The Houses of Parliament are open to the public whenever Parliament is in session (generally October to June, Monday to Thursday) and are free to enter. If you see a light above the clock of Big Ben and a flag atop the Victoria Tower, which is the tower at the south end of the building, Parliament is in session; alternatively feel free to ask one the nice police men and women around the building. Both Houses, the House of Commons and the House of Lords, are usually in session until 1800hrs most days, sometimes later, depending on how the debates go. Be prepared for long line ups as everyone has to go through security and then you might have to wait outside the respective House to be let in. Line ups are longest at the start of the sessions, which is when the most hottest debates take place and Wednesdays are also very busy, as this is the day the Prime Minister usually attends Parliament. We took a chance and arrived around 1700hrs and were very lucky not to have encountered any lines at all. Once you enter you will be asked which House you wish to attend and then be given a coloured card (Green for the Commons and Red for the Lords – in line with the colours of their respective benches in the Chambers), depending on how much time you have, the length of the lines and the time of day, make your pick. If you arrive early in the day and want to witness some loud and interesting debates, pick the House of Commons. If you don’t want to wait that long and you are under time pressure, the line ups for the House of Lords are usually shorter and the House of Lords Chamber is the nicer one of the two. You can also opt for both Houses or none and admire the public areas. We opted for both Houses and started with the House of Lords.
Photography is only allowed in Westminster Hall, everywhere else it is forbidden. Once you are through security you will be pointed into the right direction and everywhere you go there will be somebody telling you which way you need to go. In both Houses you are required to hand your coats and bags to security guards who will take your items and give you a ticket for retrieval. You will be guided up some stairs and then called in and enter the House of Lords in a gallery above the Lords. There are 750 Peers (as the members of the House of Lords are called), which are not elected by popular vote. Some Peers have inherited their title whilst others have been appointed by the Queen. The House of Lords has no real power to pass a law on their own, their role is advisory only. The chamber itself is church like, with stained glass and carved walls. At the far end of the room, opposite of where you are sitting in the gallery, you will see the Queen’s gilded throne; she is the only one who may sit there, which she is only allowed to do once a year, when she gives a speech to formally open Parliament.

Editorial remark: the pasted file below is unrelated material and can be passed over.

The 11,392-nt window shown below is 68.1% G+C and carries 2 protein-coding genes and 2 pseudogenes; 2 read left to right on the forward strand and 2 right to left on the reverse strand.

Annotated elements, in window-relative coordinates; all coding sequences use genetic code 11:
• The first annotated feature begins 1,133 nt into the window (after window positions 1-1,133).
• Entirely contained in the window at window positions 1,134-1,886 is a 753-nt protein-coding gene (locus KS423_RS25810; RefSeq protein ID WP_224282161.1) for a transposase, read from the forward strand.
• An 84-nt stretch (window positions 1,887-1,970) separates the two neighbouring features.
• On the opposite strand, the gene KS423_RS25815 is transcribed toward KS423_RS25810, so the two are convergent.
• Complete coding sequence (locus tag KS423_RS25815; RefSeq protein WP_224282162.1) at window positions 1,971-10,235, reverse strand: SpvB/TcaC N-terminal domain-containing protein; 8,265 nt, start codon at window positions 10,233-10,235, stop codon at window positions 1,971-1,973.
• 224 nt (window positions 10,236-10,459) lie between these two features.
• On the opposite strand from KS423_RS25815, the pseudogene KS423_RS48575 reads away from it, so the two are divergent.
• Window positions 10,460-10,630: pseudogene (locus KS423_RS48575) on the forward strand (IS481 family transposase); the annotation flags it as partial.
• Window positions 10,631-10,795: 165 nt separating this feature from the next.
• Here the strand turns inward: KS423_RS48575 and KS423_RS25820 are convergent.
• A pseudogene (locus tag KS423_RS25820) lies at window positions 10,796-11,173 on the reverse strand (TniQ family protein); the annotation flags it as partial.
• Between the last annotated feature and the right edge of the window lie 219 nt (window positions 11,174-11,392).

Once you are ready to leave don’t forget to pick up your belongings before making your way down the stairs again. If, like us, you are going to visit the House of Commons as well, just ask one of the many very helpful attendants and they will guide you to the right corridor. The House of Commons is a lot smaller and of the 650 Members of Parliament (MPs) only 450 can be seated, with the rest of them having to stand at the ends. This is where the power of the land resides; the House of Commons is as powerful as the House of Lords, Prime Minister and the Queen combined. This is where the fiery debates take place and you can watch these from the visitors gallery, which these days is seated behind security glass. Keep an eye out for two red lines on the floor, this is the line that cannot be crossed when debating the other side. It is two sword-lengths apart, to prevent literal clashing of the swords. The Queen is not allowed to enter the Commons Chamber; the last monarch to do so was Charles I, and we know how that turned out.
Once you have finished visiting the Houses make sure you take a look around all the other areas that are open to the public.
This was our first visit to the Houses of Parliament and I just found it so interesting. You can feel the history all around you, you get a real sense that this is a building that would have lots to tell if it could talk. I wish I could have taken photos inside, so instead I tried to take photos of lesser known parts of this famous building.
There is lots more information on the official Houses of Parliament website, specifically it will also let you know what debates are upcoming and when Parliament is in Session. During the summer months the only way to see the Chambers is through a guided tour, so if you are planning to do that, visit the website, which will tell you how to make a booking for these tours.